Barack Obama has said time and again that change comes from the bottom up at least as much as from policy directives from on high. He’s right–and he seems to be giving signs that pressure from below is going to be needed to keep him true to his own campaign promises.Read the show transcript
At the G-20 Summit addressing the global financial crisis this weekend, the government leaders of the world’s largest economies essentially twiddled their thumbs, punting on setting ambitious goals until April 2009 — when the Barack Obama Administration, which is dedicated to addressing the financial crisis and the climate crisis, is in office. Before the Summit, Worldwatch Institute Senior Researchers Michael Renner and Gary Gardner proposed that the G-20 enact a Global Green Deal, evocative of FDR’s new deal but more audacious in scope and vision. CWR co-hosts Francesca Rheannon and Bill Baue speak with Renner about the proposal’s 5 strategies, including transitioning to a renewable energy economy, launching an efficiency revolution, and investing in green infrastructure.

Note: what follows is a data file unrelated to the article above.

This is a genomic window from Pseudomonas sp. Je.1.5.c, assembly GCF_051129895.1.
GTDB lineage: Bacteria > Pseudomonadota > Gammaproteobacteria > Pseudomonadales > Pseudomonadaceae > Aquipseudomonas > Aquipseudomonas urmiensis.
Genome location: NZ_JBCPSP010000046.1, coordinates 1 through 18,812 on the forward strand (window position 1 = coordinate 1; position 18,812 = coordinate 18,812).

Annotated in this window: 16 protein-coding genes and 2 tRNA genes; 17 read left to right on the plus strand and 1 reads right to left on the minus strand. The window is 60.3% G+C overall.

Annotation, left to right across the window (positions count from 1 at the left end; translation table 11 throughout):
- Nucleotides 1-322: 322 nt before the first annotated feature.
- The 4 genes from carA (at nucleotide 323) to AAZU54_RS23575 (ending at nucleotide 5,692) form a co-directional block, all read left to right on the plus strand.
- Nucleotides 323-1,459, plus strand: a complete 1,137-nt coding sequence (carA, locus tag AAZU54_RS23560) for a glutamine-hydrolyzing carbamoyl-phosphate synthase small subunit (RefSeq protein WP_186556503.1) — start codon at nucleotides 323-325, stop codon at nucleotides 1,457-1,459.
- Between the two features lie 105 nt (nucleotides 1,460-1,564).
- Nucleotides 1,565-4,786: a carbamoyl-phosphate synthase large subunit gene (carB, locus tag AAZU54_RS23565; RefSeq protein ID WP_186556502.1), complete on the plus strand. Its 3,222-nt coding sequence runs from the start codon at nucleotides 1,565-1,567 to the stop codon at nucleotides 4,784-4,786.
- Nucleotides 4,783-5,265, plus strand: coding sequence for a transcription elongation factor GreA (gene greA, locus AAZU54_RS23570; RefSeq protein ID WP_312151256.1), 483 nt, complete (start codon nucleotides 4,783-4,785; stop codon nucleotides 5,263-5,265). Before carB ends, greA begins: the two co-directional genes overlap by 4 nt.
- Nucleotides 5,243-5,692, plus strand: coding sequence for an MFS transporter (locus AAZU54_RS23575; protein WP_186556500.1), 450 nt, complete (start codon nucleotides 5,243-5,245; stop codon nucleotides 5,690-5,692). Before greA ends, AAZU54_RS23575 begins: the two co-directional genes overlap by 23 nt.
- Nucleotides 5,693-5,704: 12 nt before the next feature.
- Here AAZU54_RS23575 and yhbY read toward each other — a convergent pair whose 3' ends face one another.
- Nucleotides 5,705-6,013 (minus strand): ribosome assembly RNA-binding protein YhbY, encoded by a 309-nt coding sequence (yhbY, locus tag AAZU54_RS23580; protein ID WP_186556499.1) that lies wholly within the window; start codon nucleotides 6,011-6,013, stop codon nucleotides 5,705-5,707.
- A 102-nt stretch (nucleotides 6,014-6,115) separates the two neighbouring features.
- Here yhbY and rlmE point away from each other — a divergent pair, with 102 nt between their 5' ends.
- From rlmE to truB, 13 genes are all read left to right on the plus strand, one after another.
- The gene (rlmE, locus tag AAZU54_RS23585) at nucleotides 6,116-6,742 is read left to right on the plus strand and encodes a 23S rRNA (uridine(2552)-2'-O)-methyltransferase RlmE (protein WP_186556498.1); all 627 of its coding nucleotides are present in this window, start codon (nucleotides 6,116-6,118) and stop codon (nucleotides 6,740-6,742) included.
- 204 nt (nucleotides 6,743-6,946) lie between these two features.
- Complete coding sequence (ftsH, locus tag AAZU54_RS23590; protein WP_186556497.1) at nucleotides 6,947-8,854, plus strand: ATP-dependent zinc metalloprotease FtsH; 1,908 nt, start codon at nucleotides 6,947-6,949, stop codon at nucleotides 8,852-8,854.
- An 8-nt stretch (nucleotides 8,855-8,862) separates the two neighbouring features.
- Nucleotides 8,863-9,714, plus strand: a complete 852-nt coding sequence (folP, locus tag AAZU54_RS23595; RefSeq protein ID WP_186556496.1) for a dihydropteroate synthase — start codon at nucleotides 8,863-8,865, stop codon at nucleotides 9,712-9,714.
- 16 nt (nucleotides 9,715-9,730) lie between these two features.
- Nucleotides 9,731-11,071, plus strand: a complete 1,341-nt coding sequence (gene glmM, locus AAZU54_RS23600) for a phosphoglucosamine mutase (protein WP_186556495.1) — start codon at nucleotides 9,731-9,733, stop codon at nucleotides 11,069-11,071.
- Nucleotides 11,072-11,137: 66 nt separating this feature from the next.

And speaking of green infrastructure, Deutsche Asset Management issued a report calling for the establishment of a “green” National Infrastructure Bank. Bill Baue speaks with Deutsche Climate Change Investment Research Director Bruce Kahn about the report, a followup on the Investing in Climate Change 2009: Necessity and Opportunity in Turbulent Times report CWR covered recently.
The Top BENNY Award for 2008, given to activist campaigns holding corporations accountable by the Business Ethics Network (BEN), went to the Clean Up Ecuador campaign for bringing Chevron to justice for decades of pollution in the Amazon. The campaign is led by the Amazon Defense Coalition and Amazon Watch. Mitch Anderson of Amazon Watch has our commentary today, produced in partnership with BEN.